A Community on the edge of Atlanta
The City Of Clarkston owes much of its beginnings to the Georgia Railroad. In the 1830’s, the Georgia Railroad built a rail line through what is present day Clarkston to connect the merchants of Athens with outlets in Augusta and South Carolina. Originally called “New Siding” after Jake New, a Section Foreman that worked for the Georgia Railroad, the City of Clarkston was officially chartered by Governor Alexander H. Stevens on December 12, 1882. Clarkston was named in honor of Colonel W.W. Clark, a Covington Lawyer and a Director of the Georgia Railroad.
Because the railroad made Atlanta so accessible for commuting, Clarkston became a community of homeowners who worked in Atlanta. Clarkston became one of the South’s first “suburban” communities. Commuting citizens accounted for much of Clarkston’s early growth.
Around the turn of the century, one colorful folktale mentions the early origination of “Goatsville” and “Angora Heights” as names bestowed on Clarkston. It was said that in the early 1900s high prestige was derived in the number of goats a person owned so many Clarkstonians owned fifteen to twenty of these prized creatures. The goats, believed to be the high quality Angoras variety, grazed open range and therefore had to be run out of the school house and other establishments for the citizens to conduct their business. Visitors soon nicknamed the city “Goatsville” which was later changed to the more prestigious “Angora Heights.” Though these monikers have faded from current usage, the Clarkston High School pays homage to this history, by having adopted the Angora Goat as their school mascot.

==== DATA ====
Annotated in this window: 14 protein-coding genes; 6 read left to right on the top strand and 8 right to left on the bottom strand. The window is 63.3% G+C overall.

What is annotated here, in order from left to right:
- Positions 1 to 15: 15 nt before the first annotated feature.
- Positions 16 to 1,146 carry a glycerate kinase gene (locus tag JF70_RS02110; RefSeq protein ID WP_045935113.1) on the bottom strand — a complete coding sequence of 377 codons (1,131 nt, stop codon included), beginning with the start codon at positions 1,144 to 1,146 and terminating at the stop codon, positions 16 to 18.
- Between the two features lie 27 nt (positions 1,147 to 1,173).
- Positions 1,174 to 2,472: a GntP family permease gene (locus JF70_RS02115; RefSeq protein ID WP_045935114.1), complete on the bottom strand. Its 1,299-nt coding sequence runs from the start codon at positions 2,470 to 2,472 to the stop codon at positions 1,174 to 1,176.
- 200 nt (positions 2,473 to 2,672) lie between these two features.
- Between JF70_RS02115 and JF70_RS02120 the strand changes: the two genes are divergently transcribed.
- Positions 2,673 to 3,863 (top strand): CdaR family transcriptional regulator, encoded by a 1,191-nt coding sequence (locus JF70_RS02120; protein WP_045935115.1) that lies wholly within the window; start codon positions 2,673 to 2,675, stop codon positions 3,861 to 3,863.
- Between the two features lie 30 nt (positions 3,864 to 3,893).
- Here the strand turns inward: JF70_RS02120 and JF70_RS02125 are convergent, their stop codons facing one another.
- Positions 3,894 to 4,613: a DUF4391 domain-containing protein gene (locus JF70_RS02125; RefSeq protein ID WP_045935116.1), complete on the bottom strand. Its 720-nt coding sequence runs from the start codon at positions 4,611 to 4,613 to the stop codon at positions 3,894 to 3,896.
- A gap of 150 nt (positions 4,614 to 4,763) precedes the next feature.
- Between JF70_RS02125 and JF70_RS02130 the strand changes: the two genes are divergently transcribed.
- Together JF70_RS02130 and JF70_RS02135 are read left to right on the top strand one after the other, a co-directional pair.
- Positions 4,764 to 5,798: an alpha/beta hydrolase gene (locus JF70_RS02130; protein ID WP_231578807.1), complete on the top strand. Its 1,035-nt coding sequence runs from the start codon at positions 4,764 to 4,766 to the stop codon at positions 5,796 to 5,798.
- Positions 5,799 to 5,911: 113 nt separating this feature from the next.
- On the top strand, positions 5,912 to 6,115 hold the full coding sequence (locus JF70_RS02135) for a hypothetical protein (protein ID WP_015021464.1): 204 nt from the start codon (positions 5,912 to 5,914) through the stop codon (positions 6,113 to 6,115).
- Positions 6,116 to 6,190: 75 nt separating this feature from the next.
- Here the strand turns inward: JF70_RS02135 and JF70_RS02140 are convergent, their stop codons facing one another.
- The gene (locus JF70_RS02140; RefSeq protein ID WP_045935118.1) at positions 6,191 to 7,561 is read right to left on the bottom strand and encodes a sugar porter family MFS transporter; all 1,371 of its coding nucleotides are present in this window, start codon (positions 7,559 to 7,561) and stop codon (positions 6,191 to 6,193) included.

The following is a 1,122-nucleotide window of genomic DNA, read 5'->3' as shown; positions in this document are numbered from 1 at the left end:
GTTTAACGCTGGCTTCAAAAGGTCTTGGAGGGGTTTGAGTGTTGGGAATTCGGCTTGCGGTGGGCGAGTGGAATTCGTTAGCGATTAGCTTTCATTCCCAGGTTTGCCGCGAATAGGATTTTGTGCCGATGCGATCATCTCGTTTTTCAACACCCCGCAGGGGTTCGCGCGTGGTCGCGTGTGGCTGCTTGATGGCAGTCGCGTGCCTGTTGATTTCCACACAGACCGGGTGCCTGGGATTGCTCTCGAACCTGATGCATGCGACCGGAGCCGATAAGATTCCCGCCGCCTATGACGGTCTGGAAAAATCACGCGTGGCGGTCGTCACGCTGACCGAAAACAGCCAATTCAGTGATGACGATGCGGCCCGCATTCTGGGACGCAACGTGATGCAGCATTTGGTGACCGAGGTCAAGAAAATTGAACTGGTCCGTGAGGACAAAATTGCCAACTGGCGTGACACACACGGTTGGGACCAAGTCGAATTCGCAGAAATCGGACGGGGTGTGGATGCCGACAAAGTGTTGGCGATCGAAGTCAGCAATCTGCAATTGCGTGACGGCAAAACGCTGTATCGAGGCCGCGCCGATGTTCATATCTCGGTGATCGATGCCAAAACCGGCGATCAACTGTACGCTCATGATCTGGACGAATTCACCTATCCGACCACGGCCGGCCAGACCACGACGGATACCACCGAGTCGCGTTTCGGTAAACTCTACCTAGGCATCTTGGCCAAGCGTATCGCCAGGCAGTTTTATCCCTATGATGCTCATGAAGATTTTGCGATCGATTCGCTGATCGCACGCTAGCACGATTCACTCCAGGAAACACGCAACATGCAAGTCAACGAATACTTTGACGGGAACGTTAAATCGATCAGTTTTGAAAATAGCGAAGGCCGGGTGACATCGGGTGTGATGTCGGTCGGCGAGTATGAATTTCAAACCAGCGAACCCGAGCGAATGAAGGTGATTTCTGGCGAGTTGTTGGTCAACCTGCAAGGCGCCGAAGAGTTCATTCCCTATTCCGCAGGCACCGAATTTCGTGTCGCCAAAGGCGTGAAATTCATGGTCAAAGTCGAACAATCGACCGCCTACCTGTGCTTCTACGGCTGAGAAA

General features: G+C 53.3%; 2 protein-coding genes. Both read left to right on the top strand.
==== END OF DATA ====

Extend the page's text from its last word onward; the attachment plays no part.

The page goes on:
The City of Clarkston is centrally located in DeKalb County approximately 10 miles northeast of Atlanta and 5 miles east of Decatur and 5 miles west of Stone Mountain. Clarkston has remained a small city, encompasses approximately 700 acres or 1.1 square miles. The residents and elected officials of Clarkston have enjoyed the small town feel and have therefore never striven to greatly expand the boundaries of the City. Today the railroad still runs through Clarkston as a steadfast reminder of the cities historic beginning.